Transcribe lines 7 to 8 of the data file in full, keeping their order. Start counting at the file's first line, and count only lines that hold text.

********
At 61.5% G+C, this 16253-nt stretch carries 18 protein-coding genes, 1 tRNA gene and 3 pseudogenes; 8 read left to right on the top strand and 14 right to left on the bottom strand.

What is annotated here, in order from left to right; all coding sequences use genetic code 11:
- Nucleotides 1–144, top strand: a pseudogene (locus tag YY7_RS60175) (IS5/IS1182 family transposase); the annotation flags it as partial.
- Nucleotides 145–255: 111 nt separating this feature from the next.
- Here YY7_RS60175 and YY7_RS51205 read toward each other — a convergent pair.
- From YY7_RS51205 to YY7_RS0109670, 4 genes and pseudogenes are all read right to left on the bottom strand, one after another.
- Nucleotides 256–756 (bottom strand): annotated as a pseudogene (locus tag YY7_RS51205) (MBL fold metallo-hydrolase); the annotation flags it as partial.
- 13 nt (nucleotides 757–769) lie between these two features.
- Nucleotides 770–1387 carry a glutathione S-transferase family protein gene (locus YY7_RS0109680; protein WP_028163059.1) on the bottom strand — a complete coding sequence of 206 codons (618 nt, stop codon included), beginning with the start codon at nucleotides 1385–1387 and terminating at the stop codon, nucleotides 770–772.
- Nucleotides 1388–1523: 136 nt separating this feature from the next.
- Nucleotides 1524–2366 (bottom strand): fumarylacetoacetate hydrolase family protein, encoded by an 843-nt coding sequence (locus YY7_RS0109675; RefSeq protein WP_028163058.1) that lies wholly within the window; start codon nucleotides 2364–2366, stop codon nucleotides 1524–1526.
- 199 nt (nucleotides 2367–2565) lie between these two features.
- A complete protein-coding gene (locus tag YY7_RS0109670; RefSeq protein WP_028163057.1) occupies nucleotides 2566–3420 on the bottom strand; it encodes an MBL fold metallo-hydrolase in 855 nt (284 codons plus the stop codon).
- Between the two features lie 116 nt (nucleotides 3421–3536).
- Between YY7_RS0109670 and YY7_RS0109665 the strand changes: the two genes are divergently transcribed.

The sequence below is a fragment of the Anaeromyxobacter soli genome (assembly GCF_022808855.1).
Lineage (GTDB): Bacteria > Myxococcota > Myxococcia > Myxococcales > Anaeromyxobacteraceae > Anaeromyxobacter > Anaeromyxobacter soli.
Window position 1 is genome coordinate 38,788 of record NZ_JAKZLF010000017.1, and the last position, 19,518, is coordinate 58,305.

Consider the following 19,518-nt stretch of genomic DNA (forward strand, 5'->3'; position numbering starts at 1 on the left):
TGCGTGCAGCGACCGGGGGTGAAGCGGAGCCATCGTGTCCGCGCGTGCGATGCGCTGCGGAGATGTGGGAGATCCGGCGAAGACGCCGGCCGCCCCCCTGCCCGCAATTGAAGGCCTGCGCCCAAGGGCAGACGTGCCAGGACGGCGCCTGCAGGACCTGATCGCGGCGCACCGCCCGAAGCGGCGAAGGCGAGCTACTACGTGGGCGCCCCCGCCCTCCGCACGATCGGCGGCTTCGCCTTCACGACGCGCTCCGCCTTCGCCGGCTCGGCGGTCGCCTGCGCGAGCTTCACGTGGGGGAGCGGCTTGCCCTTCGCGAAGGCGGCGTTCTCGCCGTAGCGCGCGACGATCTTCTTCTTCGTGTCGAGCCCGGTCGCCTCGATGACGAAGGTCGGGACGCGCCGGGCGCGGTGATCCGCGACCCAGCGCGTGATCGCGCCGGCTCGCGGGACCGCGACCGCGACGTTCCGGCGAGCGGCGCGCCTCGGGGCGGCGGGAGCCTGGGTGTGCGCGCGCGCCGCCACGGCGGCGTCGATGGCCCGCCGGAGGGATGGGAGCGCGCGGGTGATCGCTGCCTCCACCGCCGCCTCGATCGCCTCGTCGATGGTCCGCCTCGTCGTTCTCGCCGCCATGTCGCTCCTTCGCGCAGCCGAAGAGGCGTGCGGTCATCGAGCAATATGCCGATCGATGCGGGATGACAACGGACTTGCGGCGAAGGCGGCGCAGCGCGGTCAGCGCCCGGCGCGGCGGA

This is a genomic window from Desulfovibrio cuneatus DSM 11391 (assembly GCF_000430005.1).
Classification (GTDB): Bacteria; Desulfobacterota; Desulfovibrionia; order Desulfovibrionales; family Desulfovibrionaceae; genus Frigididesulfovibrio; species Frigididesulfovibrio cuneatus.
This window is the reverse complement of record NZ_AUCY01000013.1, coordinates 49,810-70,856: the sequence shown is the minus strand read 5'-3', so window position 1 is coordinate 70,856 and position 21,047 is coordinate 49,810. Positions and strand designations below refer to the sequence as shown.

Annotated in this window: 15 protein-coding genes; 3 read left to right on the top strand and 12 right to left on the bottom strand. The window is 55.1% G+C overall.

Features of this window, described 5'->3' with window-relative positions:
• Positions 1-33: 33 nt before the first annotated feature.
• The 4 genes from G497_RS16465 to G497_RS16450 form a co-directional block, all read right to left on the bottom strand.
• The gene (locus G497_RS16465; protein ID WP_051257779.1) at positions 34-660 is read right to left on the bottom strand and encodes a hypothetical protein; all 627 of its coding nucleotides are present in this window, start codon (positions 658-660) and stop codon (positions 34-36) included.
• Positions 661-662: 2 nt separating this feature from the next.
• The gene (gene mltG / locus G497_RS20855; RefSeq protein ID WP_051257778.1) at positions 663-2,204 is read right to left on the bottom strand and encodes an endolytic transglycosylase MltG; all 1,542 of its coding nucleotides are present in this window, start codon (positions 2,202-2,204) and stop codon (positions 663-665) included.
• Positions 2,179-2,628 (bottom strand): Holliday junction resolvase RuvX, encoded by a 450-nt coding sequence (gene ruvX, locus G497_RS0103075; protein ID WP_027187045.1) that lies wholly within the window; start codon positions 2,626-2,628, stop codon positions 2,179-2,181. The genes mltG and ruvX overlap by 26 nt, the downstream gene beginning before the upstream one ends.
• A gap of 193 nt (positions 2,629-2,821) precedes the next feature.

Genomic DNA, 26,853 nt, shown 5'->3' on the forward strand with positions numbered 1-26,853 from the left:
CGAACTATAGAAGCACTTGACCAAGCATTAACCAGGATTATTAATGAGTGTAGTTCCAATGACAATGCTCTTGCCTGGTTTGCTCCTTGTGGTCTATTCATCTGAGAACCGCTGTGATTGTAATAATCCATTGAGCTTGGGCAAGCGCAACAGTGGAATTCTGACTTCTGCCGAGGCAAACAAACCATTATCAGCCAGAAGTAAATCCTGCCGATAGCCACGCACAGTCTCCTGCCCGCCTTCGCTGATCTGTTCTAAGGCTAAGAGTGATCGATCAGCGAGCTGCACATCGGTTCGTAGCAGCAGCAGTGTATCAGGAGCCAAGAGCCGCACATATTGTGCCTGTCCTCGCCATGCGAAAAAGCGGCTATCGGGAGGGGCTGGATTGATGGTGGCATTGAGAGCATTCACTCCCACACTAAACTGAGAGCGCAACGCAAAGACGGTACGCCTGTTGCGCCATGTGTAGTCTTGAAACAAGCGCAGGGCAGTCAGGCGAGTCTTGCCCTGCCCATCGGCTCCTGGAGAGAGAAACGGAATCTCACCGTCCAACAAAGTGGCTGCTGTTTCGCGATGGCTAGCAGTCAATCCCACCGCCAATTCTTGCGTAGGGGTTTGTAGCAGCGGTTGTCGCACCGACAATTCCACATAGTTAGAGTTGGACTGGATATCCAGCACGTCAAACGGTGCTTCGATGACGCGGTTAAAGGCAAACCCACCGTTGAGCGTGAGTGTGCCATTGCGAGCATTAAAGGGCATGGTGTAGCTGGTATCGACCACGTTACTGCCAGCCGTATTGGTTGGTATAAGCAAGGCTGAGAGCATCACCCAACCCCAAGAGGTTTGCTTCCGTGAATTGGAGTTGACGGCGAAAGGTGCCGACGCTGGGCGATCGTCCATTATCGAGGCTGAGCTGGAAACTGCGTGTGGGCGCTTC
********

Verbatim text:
- Nucleotides 256–756 (bottom strand): annotated as a pseudogene (locus tag YY7_RS51205) (MBL fold metallo-hydrolase); the annotation flags it as partial.
- 13 nt (nucleotides 757–769) lie between these two features.